Being Peter does not make him a saint nor more importantly does is give him infallible prudence. As Catholics we seem willing to acknowledge inadequate popes in history but not to entertain the notion that we have one now.
    Matthew

  • TheReluctantWidow

    I think anyone taking the time to really read the interviews vs. just listening to the very subjectively chosen sound bites will realize that there is a tremendous continuity in message. The thing that strikes me, as a borderline extreme introvert who found comfort in Pope BXVI’s intellectual and quiet demeanor, is that Pope Francis is an extrovert. The man loves to be with people, he gains strength and faith from being with people, and so we are going to see a lot of him in the midst of people. Every Pope, Cardinal, Bishop, priest etc has a different charism, different areas of faith that draw their attention and energies, but really they are all about the same aim – winning souls and encouraging the faithful. The three popes I have been blessed enough to have as a leader in my faith, were/are all evangelists. They just have different modes of accomplishing the same task. I didn’t appreciate Pope Francis at first, but I do now. And, I don’t think it’s productive to imply that he’s “sappy, unmanly, dumb…” or any other derogatory comment. He’s just being authentically what God created him to be, just as JPII and BXVI, were their authentic selves. Sorry for the long comment but it’s really time to put away the snarky comments about Pope Francis.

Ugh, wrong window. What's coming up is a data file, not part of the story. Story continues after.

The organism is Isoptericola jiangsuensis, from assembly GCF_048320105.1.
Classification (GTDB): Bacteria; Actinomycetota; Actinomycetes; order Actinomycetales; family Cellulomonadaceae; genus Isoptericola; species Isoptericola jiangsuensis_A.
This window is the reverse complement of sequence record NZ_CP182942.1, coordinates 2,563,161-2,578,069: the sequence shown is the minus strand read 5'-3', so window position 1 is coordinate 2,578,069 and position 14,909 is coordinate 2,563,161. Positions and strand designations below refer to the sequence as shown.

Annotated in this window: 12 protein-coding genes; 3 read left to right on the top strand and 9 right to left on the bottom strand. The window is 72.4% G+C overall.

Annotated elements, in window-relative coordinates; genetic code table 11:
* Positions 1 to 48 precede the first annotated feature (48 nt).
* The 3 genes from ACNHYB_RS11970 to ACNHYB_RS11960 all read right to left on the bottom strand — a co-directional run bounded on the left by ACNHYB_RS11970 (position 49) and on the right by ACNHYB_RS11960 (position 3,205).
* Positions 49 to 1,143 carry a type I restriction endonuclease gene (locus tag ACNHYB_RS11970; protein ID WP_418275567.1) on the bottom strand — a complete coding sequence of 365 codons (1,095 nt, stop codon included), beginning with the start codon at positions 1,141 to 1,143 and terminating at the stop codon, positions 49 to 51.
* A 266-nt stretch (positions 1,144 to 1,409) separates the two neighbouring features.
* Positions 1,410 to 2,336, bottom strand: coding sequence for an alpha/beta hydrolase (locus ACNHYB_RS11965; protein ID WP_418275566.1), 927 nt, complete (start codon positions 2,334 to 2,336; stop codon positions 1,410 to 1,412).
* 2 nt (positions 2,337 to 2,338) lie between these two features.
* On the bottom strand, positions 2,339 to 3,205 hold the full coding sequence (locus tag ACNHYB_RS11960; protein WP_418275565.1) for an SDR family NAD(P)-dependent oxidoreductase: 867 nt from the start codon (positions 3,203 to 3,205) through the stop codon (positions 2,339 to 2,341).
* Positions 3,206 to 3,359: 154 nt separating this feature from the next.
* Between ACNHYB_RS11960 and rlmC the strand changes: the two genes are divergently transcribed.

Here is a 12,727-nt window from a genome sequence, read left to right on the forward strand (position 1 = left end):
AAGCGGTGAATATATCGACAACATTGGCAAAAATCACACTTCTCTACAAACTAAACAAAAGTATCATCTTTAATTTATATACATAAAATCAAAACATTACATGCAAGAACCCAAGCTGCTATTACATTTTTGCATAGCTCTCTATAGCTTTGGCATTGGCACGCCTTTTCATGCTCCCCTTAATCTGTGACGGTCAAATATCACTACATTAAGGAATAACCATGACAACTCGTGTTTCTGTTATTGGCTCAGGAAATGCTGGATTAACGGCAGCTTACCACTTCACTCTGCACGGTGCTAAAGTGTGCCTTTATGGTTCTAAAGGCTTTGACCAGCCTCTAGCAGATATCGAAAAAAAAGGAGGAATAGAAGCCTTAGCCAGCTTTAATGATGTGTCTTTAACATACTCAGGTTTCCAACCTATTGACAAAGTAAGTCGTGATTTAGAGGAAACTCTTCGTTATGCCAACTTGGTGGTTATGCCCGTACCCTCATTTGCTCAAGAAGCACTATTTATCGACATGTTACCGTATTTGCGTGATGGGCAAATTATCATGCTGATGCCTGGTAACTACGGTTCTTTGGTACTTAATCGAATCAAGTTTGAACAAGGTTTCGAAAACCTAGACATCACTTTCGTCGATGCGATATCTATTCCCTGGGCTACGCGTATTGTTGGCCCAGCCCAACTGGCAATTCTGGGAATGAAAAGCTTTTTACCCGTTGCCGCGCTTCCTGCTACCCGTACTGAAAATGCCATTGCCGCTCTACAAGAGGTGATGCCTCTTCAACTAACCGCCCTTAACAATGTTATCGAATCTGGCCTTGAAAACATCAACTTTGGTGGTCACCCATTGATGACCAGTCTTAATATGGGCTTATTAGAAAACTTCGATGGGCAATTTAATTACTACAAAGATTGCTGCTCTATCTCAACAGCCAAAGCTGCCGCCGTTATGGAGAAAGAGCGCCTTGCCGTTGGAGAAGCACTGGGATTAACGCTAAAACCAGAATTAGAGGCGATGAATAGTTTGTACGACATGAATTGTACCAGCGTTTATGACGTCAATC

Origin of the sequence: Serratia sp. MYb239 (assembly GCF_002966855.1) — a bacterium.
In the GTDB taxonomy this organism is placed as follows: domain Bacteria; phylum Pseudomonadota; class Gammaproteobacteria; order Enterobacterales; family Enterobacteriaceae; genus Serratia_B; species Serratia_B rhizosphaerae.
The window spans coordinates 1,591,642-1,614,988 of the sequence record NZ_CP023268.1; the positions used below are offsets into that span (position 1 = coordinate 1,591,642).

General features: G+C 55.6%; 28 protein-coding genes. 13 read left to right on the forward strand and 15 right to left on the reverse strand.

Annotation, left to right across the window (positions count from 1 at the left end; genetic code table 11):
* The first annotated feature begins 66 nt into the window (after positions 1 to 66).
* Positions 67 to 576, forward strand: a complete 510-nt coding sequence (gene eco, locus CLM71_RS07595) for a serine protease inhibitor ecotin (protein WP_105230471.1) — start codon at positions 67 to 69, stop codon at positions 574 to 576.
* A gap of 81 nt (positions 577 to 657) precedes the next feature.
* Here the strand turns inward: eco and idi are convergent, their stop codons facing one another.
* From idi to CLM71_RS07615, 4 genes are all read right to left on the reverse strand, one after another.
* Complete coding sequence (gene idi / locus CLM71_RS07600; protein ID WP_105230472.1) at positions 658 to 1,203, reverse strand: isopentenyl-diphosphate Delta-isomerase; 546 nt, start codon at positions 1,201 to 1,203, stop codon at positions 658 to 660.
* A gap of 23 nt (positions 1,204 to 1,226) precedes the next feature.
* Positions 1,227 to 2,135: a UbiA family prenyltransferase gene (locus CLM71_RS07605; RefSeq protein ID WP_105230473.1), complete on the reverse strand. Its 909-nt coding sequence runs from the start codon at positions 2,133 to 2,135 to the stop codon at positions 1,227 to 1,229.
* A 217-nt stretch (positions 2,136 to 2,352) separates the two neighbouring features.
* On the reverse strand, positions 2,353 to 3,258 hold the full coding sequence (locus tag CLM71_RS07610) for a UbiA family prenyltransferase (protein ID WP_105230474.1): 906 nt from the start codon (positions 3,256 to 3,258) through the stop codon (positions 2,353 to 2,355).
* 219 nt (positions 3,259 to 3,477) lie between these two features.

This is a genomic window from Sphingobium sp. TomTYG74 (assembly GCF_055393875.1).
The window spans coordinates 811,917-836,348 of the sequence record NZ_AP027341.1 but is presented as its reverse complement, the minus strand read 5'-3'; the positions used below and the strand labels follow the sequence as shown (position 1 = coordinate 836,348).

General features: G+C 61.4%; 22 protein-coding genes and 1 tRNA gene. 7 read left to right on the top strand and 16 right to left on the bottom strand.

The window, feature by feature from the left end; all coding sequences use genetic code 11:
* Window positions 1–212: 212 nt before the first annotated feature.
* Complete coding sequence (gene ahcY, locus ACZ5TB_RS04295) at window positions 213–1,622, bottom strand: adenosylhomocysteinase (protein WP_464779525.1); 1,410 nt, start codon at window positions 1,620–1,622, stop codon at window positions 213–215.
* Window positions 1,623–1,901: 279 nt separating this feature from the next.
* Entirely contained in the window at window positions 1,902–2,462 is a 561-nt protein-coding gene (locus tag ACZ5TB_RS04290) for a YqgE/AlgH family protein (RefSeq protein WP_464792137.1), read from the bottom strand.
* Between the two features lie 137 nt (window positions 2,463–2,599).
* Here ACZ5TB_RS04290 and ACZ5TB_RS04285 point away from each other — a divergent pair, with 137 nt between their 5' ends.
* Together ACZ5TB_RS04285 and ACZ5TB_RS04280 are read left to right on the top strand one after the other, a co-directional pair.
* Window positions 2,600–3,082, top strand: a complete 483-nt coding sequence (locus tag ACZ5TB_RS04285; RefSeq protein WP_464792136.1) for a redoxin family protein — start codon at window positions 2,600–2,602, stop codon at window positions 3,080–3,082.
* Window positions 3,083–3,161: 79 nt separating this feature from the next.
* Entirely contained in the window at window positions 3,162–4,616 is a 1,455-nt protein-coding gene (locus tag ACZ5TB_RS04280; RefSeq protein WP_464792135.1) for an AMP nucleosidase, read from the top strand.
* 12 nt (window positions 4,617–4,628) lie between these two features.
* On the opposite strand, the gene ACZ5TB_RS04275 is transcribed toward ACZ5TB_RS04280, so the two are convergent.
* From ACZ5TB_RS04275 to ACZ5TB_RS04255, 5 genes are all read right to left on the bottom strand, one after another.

• http://www.lampofthebody.com/ Dave Zelenka

    We must all re-read and re-read again The Parable of the Lost Sheep. It seems to be in that parable that we can understand Pope Francis. Keep in mind that parable was first a response to the Pharisees and the scribes.

  • Frank

    Please, God, let this be a troll.